One aspect of the emotional hardship that often accompanies divorce concerns family pets. Regardless of how strong the connection between a spouse and a pet, an animal is still considered personal property under Pennsylvania’s “Barney Rule,” established by the Superior Court of Pennsylvania in the case of Desanctis v. Pritchard (2002). In that decision, the court said that determinations about care and custody for pets are to be decided by the couple in the same way they divide up other personal property. Any support or custody agreements regarding pets cannot be legally enforced.
To finalize a divorce in Allegheny County, a couple must have a Property Settlement Agreement including a listing of all their pets. Because Pennsylvania is considered an equitable distribution state, the divorcing couple’s assets and property are divided in a way that is considered fair to each spouse. Fairness in these cases is based on a variety of factors, such as the contributions each spouse made into the purchase and upkeep of each piece of property. The courts prefer to leave it up to the couple to decide fair valuation for their dogs, cats, reptiles, birds, and the like. It can be difficult to place a monetary value on a loving and devoted family dog, and there are other complications if there are exotic pets, such as a Burmese Python or an imported tiger, or show animals involved.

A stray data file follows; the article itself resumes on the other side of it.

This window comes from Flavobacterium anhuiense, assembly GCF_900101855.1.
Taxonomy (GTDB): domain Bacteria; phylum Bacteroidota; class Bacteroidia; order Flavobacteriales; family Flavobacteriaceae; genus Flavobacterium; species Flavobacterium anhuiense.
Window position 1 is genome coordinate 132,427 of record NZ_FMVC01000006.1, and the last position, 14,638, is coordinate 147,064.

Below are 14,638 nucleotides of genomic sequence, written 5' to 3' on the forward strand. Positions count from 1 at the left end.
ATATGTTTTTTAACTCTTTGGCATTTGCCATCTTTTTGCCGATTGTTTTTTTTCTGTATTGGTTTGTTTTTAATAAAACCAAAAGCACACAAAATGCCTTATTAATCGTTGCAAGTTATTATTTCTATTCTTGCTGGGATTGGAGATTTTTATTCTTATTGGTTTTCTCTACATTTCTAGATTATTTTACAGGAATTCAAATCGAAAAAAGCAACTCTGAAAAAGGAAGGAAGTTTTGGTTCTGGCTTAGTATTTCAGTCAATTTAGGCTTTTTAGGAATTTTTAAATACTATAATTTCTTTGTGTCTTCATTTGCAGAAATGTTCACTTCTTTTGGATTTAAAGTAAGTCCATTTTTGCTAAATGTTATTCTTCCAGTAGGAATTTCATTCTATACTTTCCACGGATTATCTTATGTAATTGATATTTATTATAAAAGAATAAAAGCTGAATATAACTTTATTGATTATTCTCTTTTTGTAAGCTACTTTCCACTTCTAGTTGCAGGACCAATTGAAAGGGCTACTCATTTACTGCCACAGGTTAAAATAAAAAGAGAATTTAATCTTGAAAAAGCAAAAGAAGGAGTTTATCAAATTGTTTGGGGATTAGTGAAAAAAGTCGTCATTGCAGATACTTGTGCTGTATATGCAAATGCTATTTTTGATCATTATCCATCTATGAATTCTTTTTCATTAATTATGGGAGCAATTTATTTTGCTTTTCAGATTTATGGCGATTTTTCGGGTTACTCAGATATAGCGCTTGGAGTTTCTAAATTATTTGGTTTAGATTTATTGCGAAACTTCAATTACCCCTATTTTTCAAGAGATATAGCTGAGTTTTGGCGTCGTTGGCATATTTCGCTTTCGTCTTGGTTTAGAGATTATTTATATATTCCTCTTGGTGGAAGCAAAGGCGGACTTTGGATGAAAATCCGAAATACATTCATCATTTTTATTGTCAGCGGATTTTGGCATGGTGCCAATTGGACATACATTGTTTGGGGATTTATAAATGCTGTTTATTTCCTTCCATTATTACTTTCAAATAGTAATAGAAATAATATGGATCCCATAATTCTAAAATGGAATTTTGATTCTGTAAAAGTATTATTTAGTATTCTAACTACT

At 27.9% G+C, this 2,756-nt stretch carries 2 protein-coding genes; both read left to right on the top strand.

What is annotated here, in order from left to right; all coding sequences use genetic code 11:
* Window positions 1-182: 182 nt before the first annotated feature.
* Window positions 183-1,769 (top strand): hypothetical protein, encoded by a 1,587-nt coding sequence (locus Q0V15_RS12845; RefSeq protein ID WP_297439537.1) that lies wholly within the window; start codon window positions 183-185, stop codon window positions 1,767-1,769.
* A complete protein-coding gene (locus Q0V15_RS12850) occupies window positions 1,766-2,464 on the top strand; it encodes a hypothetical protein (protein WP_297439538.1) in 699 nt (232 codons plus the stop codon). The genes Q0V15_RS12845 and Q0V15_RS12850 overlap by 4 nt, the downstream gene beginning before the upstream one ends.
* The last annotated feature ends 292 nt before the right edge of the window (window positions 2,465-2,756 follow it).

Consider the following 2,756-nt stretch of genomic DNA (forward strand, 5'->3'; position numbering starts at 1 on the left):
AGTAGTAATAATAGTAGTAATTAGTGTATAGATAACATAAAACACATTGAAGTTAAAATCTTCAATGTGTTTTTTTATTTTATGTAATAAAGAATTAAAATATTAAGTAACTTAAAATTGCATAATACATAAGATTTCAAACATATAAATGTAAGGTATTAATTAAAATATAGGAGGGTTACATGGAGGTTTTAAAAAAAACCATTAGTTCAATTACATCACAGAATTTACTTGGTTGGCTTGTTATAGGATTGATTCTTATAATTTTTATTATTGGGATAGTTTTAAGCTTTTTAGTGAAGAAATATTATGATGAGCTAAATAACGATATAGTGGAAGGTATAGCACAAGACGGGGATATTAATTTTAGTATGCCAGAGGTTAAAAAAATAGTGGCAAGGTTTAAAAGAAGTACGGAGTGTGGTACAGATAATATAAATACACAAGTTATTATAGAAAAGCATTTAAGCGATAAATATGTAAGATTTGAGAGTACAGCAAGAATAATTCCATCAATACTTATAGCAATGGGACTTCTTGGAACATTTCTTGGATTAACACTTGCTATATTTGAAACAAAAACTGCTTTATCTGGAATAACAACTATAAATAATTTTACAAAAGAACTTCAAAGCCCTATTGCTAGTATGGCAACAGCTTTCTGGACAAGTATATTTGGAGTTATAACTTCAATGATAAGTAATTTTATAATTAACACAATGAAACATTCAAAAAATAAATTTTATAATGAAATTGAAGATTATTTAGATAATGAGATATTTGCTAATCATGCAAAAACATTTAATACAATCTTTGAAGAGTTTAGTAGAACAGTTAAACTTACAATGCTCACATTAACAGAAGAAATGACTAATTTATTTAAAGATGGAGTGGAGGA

Although support and visitation rights are not enforceable, any desire to keep a pet within your post-divorce household should be mutually agreed upon as being fair to both parties. Often, where the family dog will live after a divorce is best determined by who will get full custody of the children, especially when there is a well-established bond between the pet and the children. The court, however, will not enforce a custody arrangement or an agreement for the family dog that, for example, gives weekend or holiday visitation rights to one spouse.
There are many such confusing aspects to Pennsylvania laws regarding the division of assets in a divorce. Contact a skilled and experienced divorce attorney at Feldstein Grinberg Lang & McKee, P.C. to ensure that your pets are protected. Call 412-471-0677 or contact us online to see how we can help.